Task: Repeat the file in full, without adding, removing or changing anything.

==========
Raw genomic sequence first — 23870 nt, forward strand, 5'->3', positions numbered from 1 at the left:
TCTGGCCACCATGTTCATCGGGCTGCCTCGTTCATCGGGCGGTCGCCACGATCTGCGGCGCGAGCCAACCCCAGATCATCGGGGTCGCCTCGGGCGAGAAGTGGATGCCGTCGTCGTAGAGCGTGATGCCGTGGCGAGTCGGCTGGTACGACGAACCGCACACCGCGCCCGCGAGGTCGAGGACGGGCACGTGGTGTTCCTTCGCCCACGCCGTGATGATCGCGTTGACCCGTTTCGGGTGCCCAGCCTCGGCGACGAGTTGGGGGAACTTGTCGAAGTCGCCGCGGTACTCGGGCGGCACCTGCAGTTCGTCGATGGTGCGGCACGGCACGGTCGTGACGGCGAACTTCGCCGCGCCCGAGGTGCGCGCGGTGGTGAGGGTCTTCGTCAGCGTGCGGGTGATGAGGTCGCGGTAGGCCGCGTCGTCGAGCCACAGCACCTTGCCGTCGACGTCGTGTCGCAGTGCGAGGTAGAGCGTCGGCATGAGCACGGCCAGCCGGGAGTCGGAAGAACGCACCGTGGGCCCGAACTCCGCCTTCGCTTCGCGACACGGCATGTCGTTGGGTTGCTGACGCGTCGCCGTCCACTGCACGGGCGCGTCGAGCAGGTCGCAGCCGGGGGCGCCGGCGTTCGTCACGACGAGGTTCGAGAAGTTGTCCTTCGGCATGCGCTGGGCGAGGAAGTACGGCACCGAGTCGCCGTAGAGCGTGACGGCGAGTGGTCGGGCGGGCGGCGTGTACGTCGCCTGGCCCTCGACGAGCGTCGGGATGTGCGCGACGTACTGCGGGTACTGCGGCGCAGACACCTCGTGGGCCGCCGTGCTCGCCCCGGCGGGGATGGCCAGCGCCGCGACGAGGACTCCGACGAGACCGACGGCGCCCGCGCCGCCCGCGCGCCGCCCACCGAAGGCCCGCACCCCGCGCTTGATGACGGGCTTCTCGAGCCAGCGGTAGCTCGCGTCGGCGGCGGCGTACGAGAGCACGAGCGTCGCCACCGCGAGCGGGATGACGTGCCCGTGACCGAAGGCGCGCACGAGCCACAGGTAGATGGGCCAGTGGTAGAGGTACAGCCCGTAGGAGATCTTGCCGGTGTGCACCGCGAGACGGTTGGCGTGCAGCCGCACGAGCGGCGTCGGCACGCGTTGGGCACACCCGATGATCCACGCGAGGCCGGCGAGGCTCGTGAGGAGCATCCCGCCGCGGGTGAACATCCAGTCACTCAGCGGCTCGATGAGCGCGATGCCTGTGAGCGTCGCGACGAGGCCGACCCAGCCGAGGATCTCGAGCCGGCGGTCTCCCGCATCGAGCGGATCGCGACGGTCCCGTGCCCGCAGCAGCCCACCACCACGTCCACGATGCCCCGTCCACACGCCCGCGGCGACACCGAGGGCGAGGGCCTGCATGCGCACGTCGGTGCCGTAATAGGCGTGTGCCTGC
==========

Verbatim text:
Raw genomic sequence first — 23870 nt, forward strand, 5'->3', positions numbered from 1 at the left:
TCTGGCCACCATGTTCATCGGGCTGCCTCGTTCATCGGGCGGTCGCCACGATCTGCGGCGCGAGCCAACCCCAGATCATCGGGGTCGCCTCGGGCGAGAAGTGGATGCCGTCGTCGTAGAGCGTGATGCCGTGGCGAGTCGGCTGGTACGACGAACCGCACACCGCGCCCGCGAGGTCGAGGACGGGCACGTGGTGTTCCTTCGCCCACGCCGTGATGATCGCGTTGACCCGTTTCGGGTGCCCAGCCTCGGCGACGAGTTGGGGGAACTTGTCGAAGTCGCCGCGGTACTCGGGCGGCACCTGCAGTTCGTCGATGGTGCGGCACGGCACGGTCGTGACGGCGAACTTCGCCGCGCCCGAGGTGCGCGCGGTGGTGAGGGTCTTCGTCAGCGTGCGGGTGATGAGGTCGCGGTAGGCCGCGTCGTCGAGCCACAGCACCTTGCCGTCGACGTCGTGTCGCAGTGCGAGGTAGAGCGTCGGCATGAGCACGGCCAGCCGGGAGTCGGAAGAACGCACCGTGGGCCCGAACTCCGCCTTCGCTTCGCGACACGGCATGTCGTTGGGTTGCTGACGCGTCGCCGTCCACTGCACGGGCGCGTCGAGCAGGTCGCAGCCGGGGGCGCCGGCGTTCGTCACGACGAGGTTCGAGAAGTTGTCCTTCGGCATGCGCTGGGCGAGGAAGTACGGCACCGAGTCGCCGTAGAGCGTGACGGCGAGTGGTCGGGCGGGCGGCGTGTACGTCGCCTGGCCCTCGACGAGCGTCGGGATGTGCGCGACGTACTGCGGGTACTGCGGCGCAGACACCTCGTGGGCCGCCGTGCTCGCCCCGGCGGGGATGGCCAGCGCCGCGACGAGGACTCCGACGAGACCGACGGCGCCCGCGCCGCCCGCGCGCCGCCCACCGAAGGCCCGCACCCCGCGCTTGATGACGGGCTTCTCGAGCCAGCGGTAGCTCGCGTCGGCGGCGGCGTACGAGAGCACGAGCGTCGCCACCGCGAGCGGGATGACGTGCCCGTGACCGAAGGCGCGCACGAGCCACAGGTAGATGGGCCAGTGGTAGAGGTACAGCCCGTAGGAGATCTTGCCGGTGTGCACCGCGAGACGGTTGGCGTGCAGCCGCACGAGCGGCGTCGGCACGCGTTGGGCACACCCGATGATCCACGCGAGGCCGGCGAGGCTCGTGAGGAGCATCCCGCCGCGGGTGAACATCCAGTCACTCAGCGGCTCGATGAGCGCGATGCCTGTGAGCGTCGCGACGAGGCCGACCCAGCCGAGGATCTCGAGCCGGCGGTCTCCCGCATCGAGCGGATCGCGACGGTCCCGTGCCCGCAGCAGCCCACCACCACGTCCACGATGCCCCGTCCACACGCCCGCGGCGACACCGAGGGCGAGGGCCTGCATGCGCACGTCGGTGCCGTAATAGGCGTGTGCCTGC